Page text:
Like Claude Monet’s celebrated plein air landscapes at Giverny, the paintings collected here are among the best-loved examples of Joaquín Sorolla’s (1863– 1923) work, and a window into the Spanish painter’s quest to capture the essence of a garden. Described by Monet as “the master of light,” Sorolla and his landscapes, formal portraits, and historically themed canvases drew comparisons to contemporary American painter John Singer Sargent. Sorolla had achieved renown on both sides of the Atlantic for grand scenes of Spanish life when he began a personal series of garden works, presented completely for the first time in this publication.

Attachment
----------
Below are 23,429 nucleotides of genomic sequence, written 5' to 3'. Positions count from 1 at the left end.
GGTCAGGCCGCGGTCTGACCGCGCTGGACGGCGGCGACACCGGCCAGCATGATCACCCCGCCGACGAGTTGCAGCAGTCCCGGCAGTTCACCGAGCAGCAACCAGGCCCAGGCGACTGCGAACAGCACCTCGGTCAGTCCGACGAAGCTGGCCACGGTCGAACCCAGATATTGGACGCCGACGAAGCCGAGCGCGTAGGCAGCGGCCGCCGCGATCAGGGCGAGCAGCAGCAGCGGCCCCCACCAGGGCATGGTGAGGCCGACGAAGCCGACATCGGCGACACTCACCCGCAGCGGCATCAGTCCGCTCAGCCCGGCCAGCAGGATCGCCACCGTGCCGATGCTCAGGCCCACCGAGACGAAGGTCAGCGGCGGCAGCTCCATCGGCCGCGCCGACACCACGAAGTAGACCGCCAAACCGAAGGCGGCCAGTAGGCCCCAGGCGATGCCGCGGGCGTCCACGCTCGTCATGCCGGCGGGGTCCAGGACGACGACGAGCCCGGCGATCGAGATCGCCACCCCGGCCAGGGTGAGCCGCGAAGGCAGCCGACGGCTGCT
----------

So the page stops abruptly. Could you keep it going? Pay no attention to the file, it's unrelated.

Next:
Painted at the palaces of La Granja and the Alcázar in Seville, the Alhambra and Generalife in Granada, and at the painter’s home in Madrid (now the Sorolla Museum), these lush and colorful works allowed Sorolla to apply his signature loose brushwork and training as a photographer’s lighting assistant to gardens and the flowers, sculptures, architecture, and sitters that frame and animate them. Sorolla depicted reflections in fountains and pools, the sunlight dappling his glamorous sitters, sprays of orange blossoms nad roses, and shaded blue-and-white tile as he endeavored to render the radiant peace of a summer afternoon.
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